Sister opens cards using Mom's identity
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Dear To Her Credit,
My only sibling, my sister, lives on the West Coast. My 88-year-old mother lives on the East Coast and has never been out of her state except once to visit me in Colorado.
Unknown to my mother and dad, my sister opened multiple credit cards -- "individual" accounts, not joint -- in my mother's name using her Social Security number in 1992. She used them for herself and her middle-age son, charging as much as $50,000. She also borrowed $27,000 from the cards in 1997 with the promise to pay back the full amount with interest in four months.
Three years ago, I found out about the credit cards. I asked my sister many times to cancel those cards and she refuses. My mother has asked her to pay back the $27,000 she borrowed. She says she will, but she never does.
My mother has never been aware of the credit card charges, and now that she is showing signs of dementia, I am very worried about what my sister is continuing to do.
In addition, my sister took over my mother's checking and savings accounts in 2010 and changed everything to her address in California. Further, she removed my name from all my mother's bank accounts (without my knowledge), so I can no longer see what she is spending Mom's money on. My sister signs everything, financial and other documents, with my mother's name. She has a power of attorney dated October 2010, and I have one dated November 2010; however, I do not believe that gives her the right to continue using my mother's name. Again, my mother is completely unaware.
I contacted an attorney, but at $200 per hour I cannot afford an attorney to fight this. I am hoping you can tell me what I should do. -- Judith
You've known for three years that your sister has been stealing your mother's identity to run up credit card debts, and you haven't told either of your parents? I'm sure you meant well and didn't want to upset them, but you've allowed a thief to continue pilfering their account all this time. You're going to have to sit down and have a talk with them.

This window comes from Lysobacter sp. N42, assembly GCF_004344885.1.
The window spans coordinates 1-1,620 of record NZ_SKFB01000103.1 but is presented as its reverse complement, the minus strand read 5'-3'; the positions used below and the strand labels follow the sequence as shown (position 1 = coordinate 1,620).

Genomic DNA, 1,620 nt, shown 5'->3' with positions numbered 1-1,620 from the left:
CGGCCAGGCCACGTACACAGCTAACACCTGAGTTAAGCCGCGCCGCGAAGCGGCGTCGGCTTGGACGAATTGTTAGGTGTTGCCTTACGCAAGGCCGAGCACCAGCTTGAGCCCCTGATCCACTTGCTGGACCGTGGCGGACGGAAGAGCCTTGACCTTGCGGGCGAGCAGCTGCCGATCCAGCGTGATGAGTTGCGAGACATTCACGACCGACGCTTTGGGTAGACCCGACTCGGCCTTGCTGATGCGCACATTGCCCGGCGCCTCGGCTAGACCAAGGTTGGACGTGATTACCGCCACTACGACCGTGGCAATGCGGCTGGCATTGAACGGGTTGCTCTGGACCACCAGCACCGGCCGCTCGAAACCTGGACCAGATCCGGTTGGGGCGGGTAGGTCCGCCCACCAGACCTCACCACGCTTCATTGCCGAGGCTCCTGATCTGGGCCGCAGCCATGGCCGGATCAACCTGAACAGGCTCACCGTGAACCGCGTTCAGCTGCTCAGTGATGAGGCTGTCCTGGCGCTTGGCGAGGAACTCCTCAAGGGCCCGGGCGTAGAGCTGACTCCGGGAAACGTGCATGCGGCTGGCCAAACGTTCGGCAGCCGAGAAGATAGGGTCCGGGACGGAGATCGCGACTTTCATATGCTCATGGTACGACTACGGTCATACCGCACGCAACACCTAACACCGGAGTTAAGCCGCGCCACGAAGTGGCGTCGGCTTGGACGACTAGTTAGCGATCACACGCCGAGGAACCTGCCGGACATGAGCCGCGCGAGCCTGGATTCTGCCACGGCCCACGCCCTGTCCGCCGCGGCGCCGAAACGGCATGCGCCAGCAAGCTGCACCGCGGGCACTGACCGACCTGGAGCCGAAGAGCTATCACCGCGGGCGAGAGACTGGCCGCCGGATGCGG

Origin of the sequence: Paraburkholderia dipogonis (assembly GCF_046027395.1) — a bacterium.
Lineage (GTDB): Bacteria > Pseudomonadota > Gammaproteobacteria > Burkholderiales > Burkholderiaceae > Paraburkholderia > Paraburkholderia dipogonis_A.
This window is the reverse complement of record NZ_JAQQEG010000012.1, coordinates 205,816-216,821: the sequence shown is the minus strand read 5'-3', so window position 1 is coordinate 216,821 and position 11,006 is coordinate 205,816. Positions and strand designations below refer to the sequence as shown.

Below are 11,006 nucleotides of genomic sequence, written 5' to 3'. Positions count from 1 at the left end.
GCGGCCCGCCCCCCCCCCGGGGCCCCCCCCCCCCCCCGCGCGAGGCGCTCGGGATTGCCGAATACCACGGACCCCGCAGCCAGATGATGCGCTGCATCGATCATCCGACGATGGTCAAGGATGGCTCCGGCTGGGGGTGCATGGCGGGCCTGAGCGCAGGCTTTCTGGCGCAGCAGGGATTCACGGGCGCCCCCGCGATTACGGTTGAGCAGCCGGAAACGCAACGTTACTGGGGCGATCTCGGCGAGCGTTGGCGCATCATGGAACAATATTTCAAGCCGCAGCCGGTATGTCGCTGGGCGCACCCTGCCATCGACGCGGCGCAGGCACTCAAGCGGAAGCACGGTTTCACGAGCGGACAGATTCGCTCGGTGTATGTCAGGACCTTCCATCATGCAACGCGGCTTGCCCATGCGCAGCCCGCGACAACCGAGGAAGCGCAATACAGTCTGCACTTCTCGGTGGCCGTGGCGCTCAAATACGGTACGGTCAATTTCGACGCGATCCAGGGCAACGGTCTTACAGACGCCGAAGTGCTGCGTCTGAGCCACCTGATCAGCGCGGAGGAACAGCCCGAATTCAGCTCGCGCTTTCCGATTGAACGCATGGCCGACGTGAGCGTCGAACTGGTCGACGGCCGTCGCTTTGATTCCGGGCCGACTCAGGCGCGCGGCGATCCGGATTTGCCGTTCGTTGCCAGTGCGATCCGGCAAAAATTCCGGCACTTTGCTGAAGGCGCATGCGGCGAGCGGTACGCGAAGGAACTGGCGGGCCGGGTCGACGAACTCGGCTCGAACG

If your sister has a power of attorney from October 2010, and you have one from just a month later, your power of attorney does not automatically cancel hers. Two people can have power of attorney for the same person, but the arrangement only works when they cooperate with each other. This is clearly not the case. If your mother intended for you to be the only one with power of attorney, she should have drawn up a document to rescind the one for your sister.
I recommend that you seek legal help that is specifically experienced in these issues. Harry S. Margolis, a Boston lawyer specializing in elder law, says, "The best thing would be for your mother to hire a local elder law attorney to represent her. The attorney could help your mother revoke your sister's power of attorney and notify all of the credit card companies of the fraud. If your mother owns her own home, the attorney may be able to file a homestead declaration to protect it from creditors."
You may not be able to afford to hire an attorney, but perhaps your mother can. She can hardly afford not to. Margolis suggests that your mother may be eligible for local legal services for the elderly, although the funds for these programs have been cut lately.
The other approach, according to Margolis, would be to search for a protective services program for the elderly where your mother lives and contact it. Try looking for one that is part of a state agency or the local district attorney's office.
You have a responsibility to protect your parents. The first step is to tell your parents -- they may not be as surprised as you think. With your help, they can start to make things right.
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